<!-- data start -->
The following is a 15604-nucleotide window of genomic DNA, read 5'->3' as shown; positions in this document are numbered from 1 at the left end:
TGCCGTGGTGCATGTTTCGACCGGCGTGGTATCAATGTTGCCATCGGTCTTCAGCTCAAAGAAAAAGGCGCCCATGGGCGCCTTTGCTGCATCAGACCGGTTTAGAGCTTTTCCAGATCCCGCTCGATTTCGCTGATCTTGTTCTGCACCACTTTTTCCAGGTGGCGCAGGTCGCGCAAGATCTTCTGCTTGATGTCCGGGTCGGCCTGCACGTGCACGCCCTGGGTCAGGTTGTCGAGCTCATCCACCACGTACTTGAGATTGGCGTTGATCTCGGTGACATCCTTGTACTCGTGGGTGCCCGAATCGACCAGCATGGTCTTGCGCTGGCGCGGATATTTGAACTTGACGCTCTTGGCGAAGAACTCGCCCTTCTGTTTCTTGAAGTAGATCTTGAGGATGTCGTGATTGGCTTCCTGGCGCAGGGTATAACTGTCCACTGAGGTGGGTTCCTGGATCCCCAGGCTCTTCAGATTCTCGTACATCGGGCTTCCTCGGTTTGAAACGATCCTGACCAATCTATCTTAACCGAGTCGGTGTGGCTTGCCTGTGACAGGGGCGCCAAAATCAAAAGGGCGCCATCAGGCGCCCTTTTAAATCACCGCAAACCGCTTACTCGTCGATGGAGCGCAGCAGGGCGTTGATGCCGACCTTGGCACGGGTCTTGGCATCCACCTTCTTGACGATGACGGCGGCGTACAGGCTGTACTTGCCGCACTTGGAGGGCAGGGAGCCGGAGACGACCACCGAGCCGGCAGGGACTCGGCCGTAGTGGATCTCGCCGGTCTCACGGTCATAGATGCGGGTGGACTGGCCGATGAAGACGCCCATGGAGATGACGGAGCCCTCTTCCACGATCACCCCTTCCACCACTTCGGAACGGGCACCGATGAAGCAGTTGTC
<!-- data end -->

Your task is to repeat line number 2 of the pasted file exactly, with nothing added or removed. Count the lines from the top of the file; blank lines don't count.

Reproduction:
TGCCGTGGTGCATGTTTCGACCGGCGTGGTATCAATGTTGCCATCGGTCTTCAGCTCAAAGAAAAAGGCGCCCATGGGCGCCTTTGCTGCATCAGACCGGTTTAGAGCTTTTCCAGATCCCGCTCGATTTCGCTGATCTTGTTCTGCACCACTTTTTCCAGGTGGCGCAGGTCGCGCAAGATCTTCTGCTTGATGTCCGGGTCGGCCTGCACGTGCACGCCCTGGGTCAGGTTGTCGAGCTCATCCACCACGTACTTGAGATTGGCGTTGATCTCGGTGACATCCTTGTACTCGTGGGTGCCCGAATCGACCAGCATGGTCTTGCGCTGGCGCGGATATTTGAACTTGACGCTCTTGGCGAAGAACTCGCCCTTCTGTTTCTTGAAGTAGATCTTGAGGATGTCGTGATTGGCTTCCTGGCGCAGGGTATAACTGTCCACTGAGGTGGGTTCCTGGATCCCCAGGCTCTTCAGATTCTCGTACATCGGGCTTCCTCGGTTTGAAACGATCCTGACCAATCTATCTTAACCGAGTCGGTGTGGCTTGCCTGTGACAGGGGCGCCAAAATCAAAAGGGCGCCATCAGGCGCCCTTTTAAATCACCGCAAACCGCTTACTCGTCGATGGAGCGCAGCAGGGCGTTGATGCCGACCTTGGCACGGGTCTTGGCATCCACCTTCTTGACGATGACGGCGGCGTACAGGCTGTACTTGCCGCACTTGGAGGGCAGGGAGCCGGAGACGACCACCGAGCCGGCAGGGACTCGGCCGTAGTGGATCTCGCCGGTCTCACGGTCATAGATGCGGGTGGACTGGCCGATGAAGACGCCCATGGAGATGACGGAGCCCTCTTCCACGATCACCCCTTCCACCACTTCGGAACGGGCACCGATGAAGCAGTTGTC